Dog-owners puzzle endlessly trying to see what it is about that fifth dog that sets theirs off.
They wander down sidetracks and byways wondering whether it’s always black dogs, small dogs, pointy-eared dogs …without finding an answer.
They find their dog unpredictable at best, frustrating and worrisome at worst.
And embarrassing all the time!
But tipping over into losing it isn’t confined to dogs.
Let’s look at an everyday scene at home: you’re racing to get the dinner ready so your kids can go out to sports practice on time. The pan is just coming to the boil and the phone rings. While you’re drying your hands and making your way to the phone, you hear urgent knocking at the door, just as the pan boils over. You’re at breaking point!
One moment you were in control of everything – then a couple of random things happened that tipped things over. The next person to speak to you will get snapped at!
So it is with dogs.
Wallflowers or Social Butterflies
Your dog may be fearful or she may be desperate to meet other dogs. Either way, passing them on the road can be stressful as she is constrained by the lead and can neither fight nor flee, nor rush forward to greet.
The first dog may go by without comment. The second may be more active and hot-diggedy and raises a canine eyebrow or two. The third is a yappity terrier who’s not sure about your umbrella so eyes you sideways with head down. The fourth is a bit anxious and excitable and maybe barks at your dog.
Now the hapless fifth dog comes plodding along minding his own business, clearly not interested in anyone else.
WO-WO-WO-WO-WO!! Your dog can’t contain herself any longer.
This parade of different dogs with different issues must stop! And the best way your fearful dog knows to keep other dogs away is to look ferocious and bark at them.
And if you have a super-friendly young dog, he can’t control himself any longer and just has to try to get to this fifth dog.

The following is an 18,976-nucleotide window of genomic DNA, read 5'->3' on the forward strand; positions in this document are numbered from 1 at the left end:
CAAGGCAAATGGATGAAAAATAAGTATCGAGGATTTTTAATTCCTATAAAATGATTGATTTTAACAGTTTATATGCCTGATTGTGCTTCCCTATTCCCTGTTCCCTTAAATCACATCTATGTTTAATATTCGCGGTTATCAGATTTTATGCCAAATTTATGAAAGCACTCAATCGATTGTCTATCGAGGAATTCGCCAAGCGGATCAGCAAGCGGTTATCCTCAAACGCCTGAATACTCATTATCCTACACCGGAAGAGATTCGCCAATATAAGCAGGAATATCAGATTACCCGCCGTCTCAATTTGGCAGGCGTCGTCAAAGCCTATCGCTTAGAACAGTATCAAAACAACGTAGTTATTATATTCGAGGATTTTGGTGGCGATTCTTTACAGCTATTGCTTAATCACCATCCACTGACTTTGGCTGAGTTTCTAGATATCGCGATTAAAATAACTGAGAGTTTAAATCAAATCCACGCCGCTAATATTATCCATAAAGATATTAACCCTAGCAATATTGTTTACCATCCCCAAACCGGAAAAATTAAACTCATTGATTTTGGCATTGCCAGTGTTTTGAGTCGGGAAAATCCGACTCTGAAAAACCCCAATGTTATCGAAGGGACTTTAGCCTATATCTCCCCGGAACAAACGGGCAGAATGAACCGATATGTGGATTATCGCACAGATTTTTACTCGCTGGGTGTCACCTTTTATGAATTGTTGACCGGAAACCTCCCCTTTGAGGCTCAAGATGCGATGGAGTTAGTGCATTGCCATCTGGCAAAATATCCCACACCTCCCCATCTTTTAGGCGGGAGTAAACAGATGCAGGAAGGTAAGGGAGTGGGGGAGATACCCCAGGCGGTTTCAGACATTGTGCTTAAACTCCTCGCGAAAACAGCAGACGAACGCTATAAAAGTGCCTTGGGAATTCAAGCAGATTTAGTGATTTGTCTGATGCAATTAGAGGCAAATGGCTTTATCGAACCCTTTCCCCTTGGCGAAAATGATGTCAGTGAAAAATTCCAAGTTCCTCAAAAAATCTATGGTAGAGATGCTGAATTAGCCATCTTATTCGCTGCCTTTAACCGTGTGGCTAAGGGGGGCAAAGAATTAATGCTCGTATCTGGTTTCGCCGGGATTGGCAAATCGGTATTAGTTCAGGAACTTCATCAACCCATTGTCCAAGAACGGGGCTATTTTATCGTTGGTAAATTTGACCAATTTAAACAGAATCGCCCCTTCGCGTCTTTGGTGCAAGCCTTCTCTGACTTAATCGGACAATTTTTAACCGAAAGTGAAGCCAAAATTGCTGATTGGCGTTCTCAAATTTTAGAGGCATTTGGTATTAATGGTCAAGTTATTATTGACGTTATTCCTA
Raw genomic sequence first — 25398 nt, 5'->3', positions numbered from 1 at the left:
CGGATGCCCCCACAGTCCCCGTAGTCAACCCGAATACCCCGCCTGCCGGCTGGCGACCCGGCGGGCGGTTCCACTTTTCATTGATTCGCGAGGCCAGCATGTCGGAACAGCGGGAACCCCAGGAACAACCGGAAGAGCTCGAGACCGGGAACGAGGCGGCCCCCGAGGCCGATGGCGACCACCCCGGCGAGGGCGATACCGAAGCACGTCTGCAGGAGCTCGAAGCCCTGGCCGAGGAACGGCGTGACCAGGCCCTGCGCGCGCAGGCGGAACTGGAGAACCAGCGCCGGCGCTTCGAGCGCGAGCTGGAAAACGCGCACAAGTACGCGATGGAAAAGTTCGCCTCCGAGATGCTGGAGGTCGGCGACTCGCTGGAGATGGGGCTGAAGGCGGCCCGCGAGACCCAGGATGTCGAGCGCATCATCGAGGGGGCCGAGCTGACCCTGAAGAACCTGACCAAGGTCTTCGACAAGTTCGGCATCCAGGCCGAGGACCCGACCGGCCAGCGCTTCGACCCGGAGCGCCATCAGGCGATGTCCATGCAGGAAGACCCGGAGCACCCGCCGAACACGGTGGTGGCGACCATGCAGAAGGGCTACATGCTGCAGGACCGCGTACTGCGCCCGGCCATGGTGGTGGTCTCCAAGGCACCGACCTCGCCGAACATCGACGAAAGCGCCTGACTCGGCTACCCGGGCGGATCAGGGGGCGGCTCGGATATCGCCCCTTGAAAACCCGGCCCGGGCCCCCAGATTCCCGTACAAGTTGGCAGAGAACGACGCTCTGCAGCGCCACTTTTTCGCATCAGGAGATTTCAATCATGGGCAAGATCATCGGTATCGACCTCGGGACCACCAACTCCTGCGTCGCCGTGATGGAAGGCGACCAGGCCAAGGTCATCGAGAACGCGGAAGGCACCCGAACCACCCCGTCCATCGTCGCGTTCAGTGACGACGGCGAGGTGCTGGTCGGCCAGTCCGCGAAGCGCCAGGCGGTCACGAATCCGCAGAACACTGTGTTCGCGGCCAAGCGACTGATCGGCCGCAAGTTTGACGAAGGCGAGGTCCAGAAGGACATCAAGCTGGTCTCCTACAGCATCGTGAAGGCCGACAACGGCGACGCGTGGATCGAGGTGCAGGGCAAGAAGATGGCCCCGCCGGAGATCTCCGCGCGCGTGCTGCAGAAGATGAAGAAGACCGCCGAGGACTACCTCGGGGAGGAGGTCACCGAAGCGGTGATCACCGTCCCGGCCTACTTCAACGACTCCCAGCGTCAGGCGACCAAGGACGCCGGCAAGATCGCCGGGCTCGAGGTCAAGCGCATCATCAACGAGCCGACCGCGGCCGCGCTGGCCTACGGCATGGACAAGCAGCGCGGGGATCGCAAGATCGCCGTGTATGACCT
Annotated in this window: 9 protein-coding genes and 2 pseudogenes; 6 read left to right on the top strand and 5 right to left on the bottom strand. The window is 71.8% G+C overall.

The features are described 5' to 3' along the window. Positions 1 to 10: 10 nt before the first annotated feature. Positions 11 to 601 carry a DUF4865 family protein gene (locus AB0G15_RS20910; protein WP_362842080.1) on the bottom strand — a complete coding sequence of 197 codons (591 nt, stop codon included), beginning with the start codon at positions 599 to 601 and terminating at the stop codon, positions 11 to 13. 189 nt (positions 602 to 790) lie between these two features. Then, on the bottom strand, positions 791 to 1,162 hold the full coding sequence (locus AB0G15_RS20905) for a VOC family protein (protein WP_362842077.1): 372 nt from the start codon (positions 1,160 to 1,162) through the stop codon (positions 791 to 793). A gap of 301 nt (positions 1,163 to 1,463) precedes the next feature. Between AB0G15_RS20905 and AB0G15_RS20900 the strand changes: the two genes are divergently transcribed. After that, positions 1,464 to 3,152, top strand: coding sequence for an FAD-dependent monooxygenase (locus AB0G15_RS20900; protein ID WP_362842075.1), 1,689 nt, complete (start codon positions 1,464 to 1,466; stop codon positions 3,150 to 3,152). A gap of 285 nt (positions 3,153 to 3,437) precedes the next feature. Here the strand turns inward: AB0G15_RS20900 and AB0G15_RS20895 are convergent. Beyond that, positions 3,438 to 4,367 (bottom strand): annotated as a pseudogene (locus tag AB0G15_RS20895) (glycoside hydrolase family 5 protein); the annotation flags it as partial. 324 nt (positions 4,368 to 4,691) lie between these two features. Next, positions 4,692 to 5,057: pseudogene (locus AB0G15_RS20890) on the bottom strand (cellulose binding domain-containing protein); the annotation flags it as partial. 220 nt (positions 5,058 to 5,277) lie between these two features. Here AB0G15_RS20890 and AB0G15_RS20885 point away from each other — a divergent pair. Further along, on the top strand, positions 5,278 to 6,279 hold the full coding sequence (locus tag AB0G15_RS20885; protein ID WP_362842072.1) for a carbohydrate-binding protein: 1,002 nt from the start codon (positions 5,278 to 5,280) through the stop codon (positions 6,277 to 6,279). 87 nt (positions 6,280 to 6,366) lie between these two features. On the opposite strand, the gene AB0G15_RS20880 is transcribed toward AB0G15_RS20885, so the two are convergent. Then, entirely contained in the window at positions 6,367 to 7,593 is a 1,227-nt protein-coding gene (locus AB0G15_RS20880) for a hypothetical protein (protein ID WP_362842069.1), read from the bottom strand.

Take a Dog’s Eye View
So what can you do to keep things going smoothly and avoid manic displays of leaping about on the lead, lungeing, pulling and generally making you feel incapable?
Try and look at things from your dog’s point of view.
1. Distance is very important to dogs
If they’re uncomfortable about anything, the best thing to do is to put some space between you and the perceived hazard.
Walking along the road – in a confined area with walls, hedges, shops, parked cars hemming you in – means that you are limited in the distance you can make.
The stress of being too close can build in your dog till it reaches the level where it overflows.
2. Notice your environment as your dog does
Sounds. Smells. Traffic volume. Lots of big lorries clattering by? Children playing? People shouting? Dogs barking? Noisy wind? Banging? Thunder? Cyclists speeding by?
All these things can build stress in a young or fearful dog.
Once you get good at noticing these “triggers”, you’ll start to develop a sixth sense about what is going to be the last straw for your dog, and take early evasive action.
Sometimes you can just turn and walk away happily.
And sometimes you could just sit on a bench, wall, or tree stump, and watch the world go by without having to fight your way through it. Lots of tasty treats posted into your dog’s mouth will help to calm him. As you see him begin to relax and stop scanning the environment and focus more on you, you’ll be ready to set sail again.
3. Use a long lead – at least 6 feet in length – and keep your hands soft
It’s very tempting to react yourself before your dog does! If you clutch the lead tight and start breathing fast, your dog will be saying “What? Where? Who have I got to bark at?”
Giving him some freedom on lead – instead of shortening the lead and keeping him close up against you – will allow him to express his own body language to the oncoming dog. The freedom for your dog to look away at the crucial moment can be all that’s needed to defuse a simmering situation.
Maybe you got a dog in the first place hoping that he’d be super-friendly and sociable, and mix freely with other people and their dogs.
But you have the dog you’ve got instead. And I’m sure you love him dearly!
Keep in mind that most dogs are reserved and don’t particularly want to approach others. The bouncy ones who come flying in to greet everything that moves are in the minority, and considered by many dogs to be a bit infra-dig.
And remember also that the other dogs you are passing are at least as stressed by this close proximity to a strange dog as yours is!
Give them some space and everyone will be happier.
Beverley Courtney, author of the forthcoming book “Calm Down! Six Steps to a Relaxed, Calm and Brilliant Family Dog”, lives in Worcestershire with her four dogs, cat, hens and many tropical fish. She mainly works with puppies and “growly” dogs, always looking to build the bond between dog and owner. Get your free e-course My Dog Doesn’t Like Other Dogs: How to Stop the Barking and Lungeing: a step-by-step course to changing the things you don’t like about your dog to the things you do like.
Originally posted by Dog Lover’s Digest and reposted with permission. Read Kevin’s posts and join the debate about the training, health, behavior, and welfare of “Man’s Best Friend.” Trainers, vets and dog lover’s are welcome to engage and help us to find better ways to live with our canine companions. Great dog insight mixed with humorous dialog